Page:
TABLE 2
www.frontiersin.org

TABLE 2. Bacterial reductions of S. aureus suspension (in log10 CFU/mL) and biofilm (in log10 CFU) after 15-h exposure to one drug or to a two-drug combination.

TABLE 3
www.frontiersin.org

TABLE 3. Bacterial reductions of S. pseudintermedius suspension (in log10 CFU/mL) and biofilm (in log10 CFU) after 15-h exposure to one drug or to a two-drug combination.

FIGURE 1
www.frontiersin.org

FIGURE 1. Bacterial reductions (mean ± SD) of Staphylococcus aureus suspension (gray bars, in log10 CFU/mL) and biofilm (black bars, in log10 CFU) after 15-h exposure to amoxicillin (AMX), cefalexin (CFX), clindamycin (CLI), doxycycline (DOX), or marbofloxacin (MAR) or after 5- min exposure to chlorhexidine (CHD).

FIGURE 2
www.frontiersin.org

FIGURE 2. Bacterial reductions (mean ± SD) of Staphylococcus pseudintermedius suspension (gray bars, in log10 CFU/mL) and biofilm (black bars, in log10 CFU) after 15-h exposure to amoxicillin (AMX), cefalexin (CFX), clindamycin (CLI), doxycycline (DOX), or marbofloxacin (MAR) or after 5- min exposure to chlorhexidine (CHD).

As none of the tested antibiotics showed bactericidal activity against S. pseudintermedius, we then tested all possible two-drug combinations, except for amoxicillin and cefalexin which share the same bacterial target. The reductions in bacterial counts with the different combinations are shown in Tables 2 and 3. The results obtained by combining the most efficacious drugs, clindamycin and marbofloxacin, are also given in Figure 3. All combinations resulted in less bacterial eradication than the most efficacious of the two drugs tested alone, except for three specific cases where the combination was slightly better. Bacterial reduction in the S. aureus biofilm was 0.25 log10 CFU higher with both the clindamycin–amoxicillin and clindamycin–cefalexin combinations than with clindamycin alone. For S. pseudintermedius, bacterial reduction in the suspension and biofilm was higher, by 0.1 log10 CFU/mL and 0.5 log10 CFU respectively, with the marbofloxacin–amoxicillin combination than with marbofloxacin alone.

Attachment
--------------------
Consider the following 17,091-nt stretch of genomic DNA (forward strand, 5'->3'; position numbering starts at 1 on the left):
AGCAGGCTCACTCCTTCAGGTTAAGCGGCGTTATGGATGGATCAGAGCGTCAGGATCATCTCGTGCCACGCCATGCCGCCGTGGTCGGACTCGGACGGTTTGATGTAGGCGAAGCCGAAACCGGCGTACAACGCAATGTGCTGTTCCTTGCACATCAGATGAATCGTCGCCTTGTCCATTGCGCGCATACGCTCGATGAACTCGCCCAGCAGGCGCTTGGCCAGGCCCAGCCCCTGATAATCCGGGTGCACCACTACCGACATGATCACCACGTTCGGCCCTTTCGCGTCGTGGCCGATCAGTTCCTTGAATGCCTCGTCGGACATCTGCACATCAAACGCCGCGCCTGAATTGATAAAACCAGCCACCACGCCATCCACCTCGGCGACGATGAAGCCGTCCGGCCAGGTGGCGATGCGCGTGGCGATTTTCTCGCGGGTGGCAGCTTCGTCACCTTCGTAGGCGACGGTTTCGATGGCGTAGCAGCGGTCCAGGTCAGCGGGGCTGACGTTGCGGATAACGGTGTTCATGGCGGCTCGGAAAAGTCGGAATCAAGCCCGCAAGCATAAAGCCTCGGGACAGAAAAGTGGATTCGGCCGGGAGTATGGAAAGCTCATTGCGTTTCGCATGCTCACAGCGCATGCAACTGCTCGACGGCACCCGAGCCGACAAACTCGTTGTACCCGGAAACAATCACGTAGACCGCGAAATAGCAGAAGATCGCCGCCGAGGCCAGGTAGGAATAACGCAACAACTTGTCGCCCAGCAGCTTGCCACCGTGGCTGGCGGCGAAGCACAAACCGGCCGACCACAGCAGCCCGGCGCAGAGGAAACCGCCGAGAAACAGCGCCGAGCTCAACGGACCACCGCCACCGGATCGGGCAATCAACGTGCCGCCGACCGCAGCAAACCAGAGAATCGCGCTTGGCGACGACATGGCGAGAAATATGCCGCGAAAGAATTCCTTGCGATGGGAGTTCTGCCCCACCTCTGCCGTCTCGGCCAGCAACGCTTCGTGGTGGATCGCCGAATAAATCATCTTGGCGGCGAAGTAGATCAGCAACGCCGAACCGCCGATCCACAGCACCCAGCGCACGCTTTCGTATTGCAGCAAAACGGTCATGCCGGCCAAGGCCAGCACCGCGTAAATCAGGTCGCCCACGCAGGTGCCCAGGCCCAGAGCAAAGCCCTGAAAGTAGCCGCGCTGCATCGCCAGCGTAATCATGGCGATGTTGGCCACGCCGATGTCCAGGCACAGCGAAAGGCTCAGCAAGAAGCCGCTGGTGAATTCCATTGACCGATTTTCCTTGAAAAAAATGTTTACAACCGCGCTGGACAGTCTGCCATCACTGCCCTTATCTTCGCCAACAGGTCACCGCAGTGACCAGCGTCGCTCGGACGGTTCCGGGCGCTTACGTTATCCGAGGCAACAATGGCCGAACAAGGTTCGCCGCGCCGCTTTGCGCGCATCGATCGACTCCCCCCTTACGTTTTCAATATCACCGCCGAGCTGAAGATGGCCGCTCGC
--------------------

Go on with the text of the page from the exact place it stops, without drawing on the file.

FIGURE 3
www.frontiersin.org

FIGURE 3. Bacterial reductions (mean ± SD) of S. aureus (A) or S. pseudintermedius (B) suspension (gray bars, in log10 CFU/mL) and biofilm (black bars, in log10 CFU) after 15-h exposure to marbofloxacin (MAR) and clindamycin (CLI) alone or in combination with amoxicillin (AMX), cefalexin (CFX), or doxycycline (DOX).

Assessment of the Effects of Chlorhexidine on Biofilms In vitro

Separate experiments were conducted to assess the activity of chlorhexidine on biofilms. We first checked that the use of water to dilute chlorhexidine did not affect the biofilms formed after 7 h incubation. The bacterial counts in the biofilms of control wells incubated for 5 min in water and rinsed twice with water were 7.24 ± 0.25 log10 CFU for S. pseudintermedius and 7.44 ± 0.15 log10 CFU for S. aureus, corresponding to differences of less than 1 log10 CFU (0.65 and 0.73 log10 CFU), as compared to control biofilms in the experiments with antibiotics. After 5 min exposure to 2% chlorhexidine, the mean reduction of S. aureus and S. pseudintermedius biofilms was 4 log10 CFU and eradication was attained in half of the experiments. All bacteria in the suspension were eradicated but the time of exposure to chlorhexidine greatly exceeded 5 min due to the time required for centrifugation before the first rinse.